15 June '23

4 minute read

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On Thursday 25 May, Health & Social Care business leaders and industry experts flocked to London’s Royal Society of Medicine for Cooper Parry Corporate Finance’s fifth annual Healthcare M&A event.

On the agenda: an exploration into the future of Health & Social Care and innovation’s role in shaping it, led by guest speakers and panel participants at the forefront of the space’s challenges and transformations.

The first of those speakers was James Silk, Partner at CIL Management Consultants. James leads the Healthcare & Life Sciences practice at CIL – a global growth strategy consultancy, focusing on M&A support, value creation, pricing strategy and analytics.

After being included in Health Investor’s 2022 Power50 list as a sector specialist, James joined us to share the advice he gives to management teams and investors across Healthcare, Social Care and Life Sciences, and his views on current M&A interest in the space.

As the clinking drinks and lively chatter died down, James took to the stage. Below, you’ll find a summary of everything we learnt in a nugget-filled session.


Despite the backdrop of widespread challenges in the news, there is still a lot of positive activity going on in Health & Social Care, James told us.

The primary demographic across the sector remains relatively familiar. People are getting older. People are getting sicker. But they’re still rich. While growth is low, it’s consistent, robust and can be relied upon – more like a Skoda than a Ferrari – which is a big positive from an investor standpoint.

It’s not all about the older demographic, however. Mental health challenges among young people have encouraged investors to look for opportunities to support businesses in and around these areas. Plus, in the specialist care space, there is a robust population of people of all ages that need support, and anything that businesses can do to address those needs will remain important for investors.


Staffing remains tough for businesses in the space. Unemployment is stubbornly low. And while there’s a narrative around The Great Retirement, The Great Sickness is more relevant, explained James.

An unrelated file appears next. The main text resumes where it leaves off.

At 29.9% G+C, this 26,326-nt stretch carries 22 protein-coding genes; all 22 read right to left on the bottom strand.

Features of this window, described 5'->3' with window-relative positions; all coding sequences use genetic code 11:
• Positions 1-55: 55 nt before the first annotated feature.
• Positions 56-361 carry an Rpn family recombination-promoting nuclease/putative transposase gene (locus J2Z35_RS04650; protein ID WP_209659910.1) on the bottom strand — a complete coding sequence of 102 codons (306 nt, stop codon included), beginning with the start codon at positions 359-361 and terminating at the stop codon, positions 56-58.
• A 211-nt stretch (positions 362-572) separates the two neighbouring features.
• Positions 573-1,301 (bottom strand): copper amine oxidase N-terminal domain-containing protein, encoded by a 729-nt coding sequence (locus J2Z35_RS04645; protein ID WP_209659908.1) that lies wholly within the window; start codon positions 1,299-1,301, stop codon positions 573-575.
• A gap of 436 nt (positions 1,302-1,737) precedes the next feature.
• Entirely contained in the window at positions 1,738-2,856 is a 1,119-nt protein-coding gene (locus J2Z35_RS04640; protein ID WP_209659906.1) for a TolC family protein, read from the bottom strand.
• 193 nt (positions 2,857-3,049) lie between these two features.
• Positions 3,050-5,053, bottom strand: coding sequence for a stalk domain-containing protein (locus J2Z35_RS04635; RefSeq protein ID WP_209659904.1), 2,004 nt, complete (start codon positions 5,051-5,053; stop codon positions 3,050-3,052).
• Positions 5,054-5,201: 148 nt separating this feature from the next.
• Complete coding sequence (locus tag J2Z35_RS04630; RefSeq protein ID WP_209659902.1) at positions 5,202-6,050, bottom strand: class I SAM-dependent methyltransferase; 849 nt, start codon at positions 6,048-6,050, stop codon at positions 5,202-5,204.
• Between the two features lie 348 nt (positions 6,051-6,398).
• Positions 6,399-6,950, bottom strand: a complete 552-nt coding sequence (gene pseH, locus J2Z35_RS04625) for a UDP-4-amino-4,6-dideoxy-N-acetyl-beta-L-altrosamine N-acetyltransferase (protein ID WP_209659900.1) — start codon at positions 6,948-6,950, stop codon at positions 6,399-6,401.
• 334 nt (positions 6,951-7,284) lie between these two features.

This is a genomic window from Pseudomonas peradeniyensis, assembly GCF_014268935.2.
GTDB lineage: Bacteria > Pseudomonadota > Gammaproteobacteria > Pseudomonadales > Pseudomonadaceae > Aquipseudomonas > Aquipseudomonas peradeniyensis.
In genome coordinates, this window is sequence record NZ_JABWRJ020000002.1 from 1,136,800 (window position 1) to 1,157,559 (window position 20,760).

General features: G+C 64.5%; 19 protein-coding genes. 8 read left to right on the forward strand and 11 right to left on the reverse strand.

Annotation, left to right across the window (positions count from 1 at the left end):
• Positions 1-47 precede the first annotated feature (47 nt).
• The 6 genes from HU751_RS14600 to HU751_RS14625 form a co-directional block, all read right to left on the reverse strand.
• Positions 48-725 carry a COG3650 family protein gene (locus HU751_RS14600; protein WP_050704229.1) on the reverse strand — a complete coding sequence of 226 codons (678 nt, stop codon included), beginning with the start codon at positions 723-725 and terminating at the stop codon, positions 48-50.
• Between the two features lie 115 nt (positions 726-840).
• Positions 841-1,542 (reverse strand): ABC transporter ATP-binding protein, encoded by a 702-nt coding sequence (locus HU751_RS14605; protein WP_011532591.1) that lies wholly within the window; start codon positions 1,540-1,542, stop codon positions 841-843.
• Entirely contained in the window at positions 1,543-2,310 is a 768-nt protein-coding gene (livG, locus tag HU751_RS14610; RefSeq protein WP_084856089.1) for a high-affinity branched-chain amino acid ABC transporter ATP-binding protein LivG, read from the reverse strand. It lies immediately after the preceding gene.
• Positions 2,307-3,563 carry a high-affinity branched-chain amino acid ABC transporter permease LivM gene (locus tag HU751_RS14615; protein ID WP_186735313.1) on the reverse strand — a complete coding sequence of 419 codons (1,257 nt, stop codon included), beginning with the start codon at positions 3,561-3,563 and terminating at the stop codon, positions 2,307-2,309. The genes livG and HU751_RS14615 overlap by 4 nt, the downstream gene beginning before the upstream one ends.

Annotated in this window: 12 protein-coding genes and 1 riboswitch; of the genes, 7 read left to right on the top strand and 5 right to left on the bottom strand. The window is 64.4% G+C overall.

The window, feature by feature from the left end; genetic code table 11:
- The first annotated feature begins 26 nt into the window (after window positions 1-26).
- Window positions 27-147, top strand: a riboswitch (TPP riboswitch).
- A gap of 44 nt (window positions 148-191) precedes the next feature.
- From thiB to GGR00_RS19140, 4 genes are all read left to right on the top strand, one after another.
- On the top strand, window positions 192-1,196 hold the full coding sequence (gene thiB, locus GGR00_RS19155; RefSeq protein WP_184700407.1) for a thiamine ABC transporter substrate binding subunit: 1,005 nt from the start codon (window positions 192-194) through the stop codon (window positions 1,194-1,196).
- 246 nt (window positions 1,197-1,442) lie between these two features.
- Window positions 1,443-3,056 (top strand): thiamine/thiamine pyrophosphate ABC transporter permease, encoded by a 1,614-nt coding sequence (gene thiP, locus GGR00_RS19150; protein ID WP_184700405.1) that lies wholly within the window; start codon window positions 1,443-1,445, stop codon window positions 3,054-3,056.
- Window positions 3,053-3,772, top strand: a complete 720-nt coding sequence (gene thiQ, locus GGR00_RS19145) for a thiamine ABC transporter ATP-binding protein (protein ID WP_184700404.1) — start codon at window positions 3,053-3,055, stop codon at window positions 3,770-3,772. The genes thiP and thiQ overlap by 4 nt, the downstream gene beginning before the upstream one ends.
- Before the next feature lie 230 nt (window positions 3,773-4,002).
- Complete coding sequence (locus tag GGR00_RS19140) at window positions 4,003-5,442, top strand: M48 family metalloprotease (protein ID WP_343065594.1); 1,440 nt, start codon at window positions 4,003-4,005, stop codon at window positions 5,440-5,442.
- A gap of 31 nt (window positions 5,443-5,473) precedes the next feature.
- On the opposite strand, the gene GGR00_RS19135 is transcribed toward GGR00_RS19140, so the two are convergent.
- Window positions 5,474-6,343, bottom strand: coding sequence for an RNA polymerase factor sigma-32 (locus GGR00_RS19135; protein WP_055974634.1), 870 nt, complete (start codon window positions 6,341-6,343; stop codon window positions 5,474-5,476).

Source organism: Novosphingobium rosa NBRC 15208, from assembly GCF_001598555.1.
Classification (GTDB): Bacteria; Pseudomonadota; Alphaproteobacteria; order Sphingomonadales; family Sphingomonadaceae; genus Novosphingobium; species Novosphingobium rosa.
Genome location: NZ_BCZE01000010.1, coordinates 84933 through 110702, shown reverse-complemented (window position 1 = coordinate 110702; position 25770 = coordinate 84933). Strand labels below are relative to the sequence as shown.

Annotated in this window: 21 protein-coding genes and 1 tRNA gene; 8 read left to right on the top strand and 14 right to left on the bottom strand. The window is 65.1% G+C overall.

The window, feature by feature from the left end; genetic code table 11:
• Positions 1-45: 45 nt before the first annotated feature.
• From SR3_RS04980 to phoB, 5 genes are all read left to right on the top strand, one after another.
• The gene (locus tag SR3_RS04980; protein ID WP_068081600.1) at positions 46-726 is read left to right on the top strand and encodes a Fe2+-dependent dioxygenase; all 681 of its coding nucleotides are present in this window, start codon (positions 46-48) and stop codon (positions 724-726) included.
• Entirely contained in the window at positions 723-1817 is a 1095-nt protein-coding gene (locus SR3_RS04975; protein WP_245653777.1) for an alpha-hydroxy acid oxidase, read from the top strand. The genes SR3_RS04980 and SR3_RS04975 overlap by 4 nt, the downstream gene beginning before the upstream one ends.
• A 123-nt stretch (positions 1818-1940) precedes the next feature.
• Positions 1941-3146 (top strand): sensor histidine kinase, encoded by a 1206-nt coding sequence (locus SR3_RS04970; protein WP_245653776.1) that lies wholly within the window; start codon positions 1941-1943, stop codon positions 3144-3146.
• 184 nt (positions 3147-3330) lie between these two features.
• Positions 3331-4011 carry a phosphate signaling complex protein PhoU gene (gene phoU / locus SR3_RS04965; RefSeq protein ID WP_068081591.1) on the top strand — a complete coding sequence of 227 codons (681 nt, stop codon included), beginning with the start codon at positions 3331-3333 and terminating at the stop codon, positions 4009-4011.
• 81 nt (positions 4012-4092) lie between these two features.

The number of people off work with long term sickness has increased from 1 million pre-Covid to around 2.5 million this year. Add in the growing impact this has on the Health & Social Care space, and there’s a vicious cycle flowing through.

Currently, the hospital waiting list here is the same as the population of Switzerland, and there’s a hidden waiting list of 3 million more people too.

But, it’s not all doom and gloom. There’s a big opportunity for providers helping to ease this backlog and investors want to back these kinds of businesses. Several private equity houses have established Impact Funds to invest in companies creating social or environmental change. And infrastructure investors continue to invest in a whole range of social care assets.


Investor demand exists in a number of areas of Health & Social Care. Particularly, pathway management businesses making the care journey smoother for patients, businesses taking demand away from the NHS, either through outsourced contracts or private pay, and businesses helping the NHS to find ways of tackling the waiting lists.

The quality of your business remains front and centre in the investors’ priorities, especially given the regulators’ growing powers and the importance of public opinion to investors.

So, ask yourself these questions. How differentiated are you? How do you ensure a commitment to quality and think about risk management? How have you grown? What evidence and data do you have to prove all the above? And where does your business go if a PE exit occurs?

If this has sparked any questions of your own about considering private equity investment or selling your business, when the time is right, we’d love to chat.